A look at Nigerian society
Three women love and lose
By Katja Sembritzki
28/08/2022 10:57 am
Funmi lives in pure luxury, Zainab takes care of her paralyzed husband, Enitan has just divorced. In “You’re always a friend” Tomi Obaro tells about an unequal trio of women, about rebellion and a mega-marriage. But her debut is much more than a novel about friendship.
A novel about a female friendship? That doesn’t sound like anything groundbreaking at first. But don’t pass by Tomi Obaro’s “Freundin bblst du immer”. And that is hardly possible, because the colorfully designed cover of the book published by Hanserblau immediately catches the eye. The cover photo shows a stylized image of a black woman wearing a festive hat and eye-catching earrings.
The book also has a lot to offer in terms of content. In her debut novel, Obaro, who works as a culture editor in the US, tells the story of three Nigerians who met during their studies in the 1980s and see each other again almost 30 years later. But it’s not just the story of a friendship: the book offers in-depth insights into Nigeria’s daily life and culture.
Enitan, Funmi and Zainab are “practically sisters”, although the origins and life paths of the three could not be more different. Enitan grows up strictly Christian. The studies offer her the opportunity to escape the crushing love of her single mother. After graduating, she marries a white missionary and follows him to the United States.
As reserved as Enitan is, Funmi is brash and impulsive. She loses contact with her family, becomes pregnant and her relationship with a political activist ends in tragedy. Zainab is described as the most beautiful of the three women. She comes from an academic Muslim family. She wears the hijab more out of habit, she dreams of writing plays and falls in love with a man who strongly rejects her father.
In 2015, the three met for the first time since graduation. The occasion is the wedding of Funmi’s daughter Destiny. Funmi now lives a luxurious life in the mega-metropolis of Lagos, but doesn’t know how Yinka, her dubious husband who keeps staring at his smartphone, makes all the money. Destiny’s wedding becomes one of the great social events: a choreographed, multi-day, pompous ceremony, where the family can show off their wealth. But Destiny – who studies medicine but actually prefers taking pictures – seems anything but happy in the role of bride.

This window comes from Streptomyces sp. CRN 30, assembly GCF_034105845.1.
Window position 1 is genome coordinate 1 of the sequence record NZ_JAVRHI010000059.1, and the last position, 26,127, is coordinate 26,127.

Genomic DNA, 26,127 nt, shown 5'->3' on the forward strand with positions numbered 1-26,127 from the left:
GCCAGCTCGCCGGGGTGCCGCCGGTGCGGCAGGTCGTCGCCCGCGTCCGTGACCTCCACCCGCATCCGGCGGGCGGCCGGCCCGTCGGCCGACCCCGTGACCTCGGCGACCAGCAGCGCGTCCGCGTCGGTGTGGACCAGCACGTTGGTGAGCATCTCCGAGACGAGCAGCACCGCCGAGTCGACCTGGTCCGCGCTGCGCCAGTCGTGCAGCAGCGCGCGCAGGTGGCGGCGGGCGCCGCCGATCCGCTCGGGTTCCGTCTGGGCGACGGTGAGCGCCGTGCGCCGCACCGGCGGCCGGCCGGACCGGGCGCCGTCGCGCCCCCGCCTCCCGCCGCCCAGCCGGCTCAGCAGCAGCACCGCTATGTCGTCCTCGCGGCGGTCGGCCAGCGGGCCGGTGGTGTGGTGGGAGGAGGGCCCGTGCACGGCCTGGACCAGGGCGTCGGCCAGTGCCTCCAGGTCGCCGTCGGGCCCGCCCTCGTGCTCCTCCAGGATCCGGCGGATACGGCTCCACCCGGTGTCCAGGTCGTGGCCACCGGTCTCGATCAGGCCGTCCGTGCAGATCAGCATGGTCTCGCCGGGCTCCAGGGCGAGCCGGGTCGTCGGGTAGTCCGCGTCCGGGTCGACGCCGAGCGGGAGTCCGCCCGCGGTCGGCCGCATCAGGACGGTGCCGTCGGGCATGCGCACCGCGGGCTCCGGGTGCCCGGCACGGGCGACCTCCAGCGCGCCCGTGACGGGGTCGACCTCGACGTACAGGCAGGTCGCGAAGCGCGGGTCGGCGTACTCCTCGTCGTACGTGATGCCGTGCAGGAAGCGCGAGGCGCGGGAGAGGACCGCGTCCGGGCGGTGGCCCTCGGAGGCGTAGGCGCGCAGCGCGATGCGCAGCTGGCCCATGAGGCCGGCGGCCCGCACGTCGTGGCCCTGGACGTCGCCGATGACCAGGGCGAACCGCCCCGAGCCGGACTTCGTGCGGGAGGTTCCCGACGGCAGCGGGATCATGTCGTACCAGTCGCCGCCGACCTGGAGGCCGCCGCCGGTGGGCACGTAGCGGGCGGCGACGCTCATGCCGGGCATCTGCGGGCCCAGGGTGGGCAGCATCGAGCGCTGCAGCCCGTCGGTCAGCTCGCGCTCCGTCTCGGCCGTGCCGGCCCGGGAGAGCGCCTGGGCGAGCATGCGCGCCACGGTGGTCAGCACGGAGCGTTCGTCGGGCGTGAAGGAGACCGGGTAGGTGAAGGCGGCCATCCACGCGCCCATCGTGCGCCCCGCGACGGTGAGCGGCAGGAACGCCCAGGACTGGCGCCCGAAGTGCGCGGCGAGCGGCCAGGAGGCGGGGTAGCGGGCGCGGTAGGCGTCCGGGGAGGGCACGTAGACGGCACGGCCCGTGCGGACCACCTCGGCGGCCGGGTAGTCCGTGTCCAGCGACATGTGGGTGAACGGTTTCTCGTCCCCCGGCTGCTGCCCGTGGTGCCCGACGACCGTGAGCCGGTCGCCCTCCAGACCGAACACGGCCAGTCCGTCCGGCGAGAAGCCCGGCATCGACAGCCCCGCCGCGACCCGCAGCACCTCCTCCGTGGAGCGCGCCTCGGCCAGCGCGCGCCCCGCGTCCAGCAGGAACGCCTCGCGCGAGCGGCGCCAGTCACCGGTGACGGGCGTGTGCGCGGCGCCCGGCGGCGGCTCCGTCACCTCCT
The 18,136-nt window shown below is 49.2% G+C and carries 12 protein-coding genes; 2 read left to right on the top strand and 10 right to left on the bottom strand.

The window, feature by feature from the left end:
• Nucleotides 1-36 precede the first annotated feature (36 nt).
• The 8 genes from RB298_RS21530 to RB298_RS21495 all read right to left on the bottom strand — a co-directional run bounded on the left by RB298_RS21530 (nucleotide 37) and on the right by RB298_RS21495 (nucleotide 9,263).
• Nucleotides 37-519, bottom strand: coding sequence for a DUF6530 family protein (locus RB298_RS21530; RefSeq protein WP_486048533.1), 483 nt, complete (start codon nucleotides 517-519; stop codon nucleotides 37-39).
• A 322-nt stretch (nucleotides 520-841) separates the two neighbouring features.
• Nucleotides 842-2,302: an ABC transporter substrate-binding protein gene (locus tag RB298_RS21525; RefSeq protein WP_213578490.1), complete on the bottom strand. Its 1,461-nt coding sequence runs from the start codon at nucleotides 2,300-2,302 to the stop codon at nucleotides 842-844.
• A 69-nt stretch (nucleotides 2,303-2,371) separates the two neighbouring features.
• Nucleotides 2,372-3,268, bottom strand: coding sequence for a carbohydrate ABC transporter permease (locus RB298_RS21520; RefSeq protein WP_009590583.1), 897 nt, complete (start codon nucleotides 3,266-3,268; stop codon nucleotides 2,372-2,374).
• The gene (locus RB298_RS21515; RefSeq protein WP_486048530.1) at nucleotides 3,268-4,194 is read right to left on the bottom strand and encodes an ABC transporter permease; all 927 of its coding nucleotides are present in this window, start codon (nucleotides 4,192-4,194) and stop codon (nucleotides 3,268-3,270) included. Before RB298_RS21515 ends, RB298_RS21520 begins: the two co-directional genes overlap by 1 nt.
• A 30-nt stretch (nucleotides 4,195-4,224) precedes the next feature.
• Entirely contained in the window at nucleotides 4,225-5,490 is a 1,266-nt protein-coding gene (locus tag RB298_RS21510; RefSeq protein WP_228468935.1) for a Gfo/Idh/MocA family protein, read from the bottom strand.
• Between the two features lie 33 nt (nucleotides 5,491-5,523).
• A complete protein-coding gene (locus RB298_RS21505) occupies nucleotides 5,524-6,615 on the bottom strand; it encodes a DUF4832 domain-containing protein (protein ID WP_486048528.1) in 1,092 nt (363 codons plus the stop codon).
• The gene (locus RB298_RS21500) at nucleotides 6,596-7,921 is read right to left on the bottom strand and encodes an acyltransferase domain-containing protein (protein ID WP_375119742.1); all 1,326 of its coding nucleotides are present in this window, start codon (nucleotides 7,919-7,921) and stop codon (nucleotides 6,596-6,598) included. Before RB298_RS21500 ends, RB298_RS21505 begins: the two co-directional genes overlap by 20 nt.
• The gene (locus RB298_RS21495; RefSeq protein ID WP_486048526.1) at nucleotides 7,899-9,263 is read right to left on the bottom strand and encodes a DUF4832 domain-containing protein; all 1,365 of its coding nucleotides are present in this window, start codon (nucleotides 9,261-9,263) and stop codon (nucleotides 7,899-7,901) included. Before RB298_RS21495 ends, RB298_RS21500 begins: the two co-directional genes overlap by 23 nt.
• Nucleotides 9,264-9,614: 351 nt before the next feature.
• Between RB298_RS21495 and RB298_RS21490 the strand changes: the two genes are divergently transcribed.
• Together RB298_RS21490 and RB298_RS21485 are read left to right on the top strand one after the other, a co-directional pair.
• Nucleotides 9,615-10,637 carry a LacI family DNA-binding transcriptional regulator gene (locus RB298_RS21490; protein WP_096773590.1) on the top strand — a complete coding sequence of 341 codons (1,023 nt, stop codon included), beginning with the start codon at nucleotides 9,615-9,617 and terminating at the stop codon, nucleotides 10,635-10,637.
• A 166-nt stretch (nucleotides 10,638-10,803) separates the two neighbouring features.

While Funmi is in planning stress and refusing to see Destiny’s silent rage eyes, the other two friends arrive with worries of their own. Zainab takes care of her husband, who is paralyzed after a stroke. Enitan, on the other hand, has just divorced and is taking her 19-year-old daughter Remi with her. It is her first time in Nigeria, surprised and rebellious at the same time. Just in time, she sees Makoko, one of the worst slums in Lagos, pass by, shortly after, she is surrounded by servants in Funmi’s kitsch palatial house and casually asks, “What does Uncle Yinka do for a living?”.
An arc of tension and a heart
Like the characters, Obaro uses her book’s two timelines – university retrospective and reunion – to weave together the many facets of Nigerian society. In this way, readers learn not only about the cultural backgrounds of Hausa and Yoruba women, but also about the political unrest in the early 1980s. At the same time, the author repeatedly floods the dark side of Nigeria, for example when the bus taking Zainab to Lagos is kidnapped.
The fact that Obaro tells the story alternately from the perspective of the three friends is of course the ideal condition for an audiobook version. Abak Safaei-Rad, Alina Vimbai Strähler and Denise M’Baye give their respective protagonists their own unmistakable touch and transform the novel into a polyphonic listening experience.
Even if Destiny’s character eventually creates the tension, the heart of the novel remains the friendship between Zainab, Funmi and Enitan – which Stefanie Ochel translated into unsentimental, catchy German. All three women deal with the blows of fate, love them and lose them, but their bond remains unbreakable for decades and thousands of miles. Ultimately, your nuanced portraits – as a book or as an audio book – leave just as dazzling impression as the beautifully designed cover.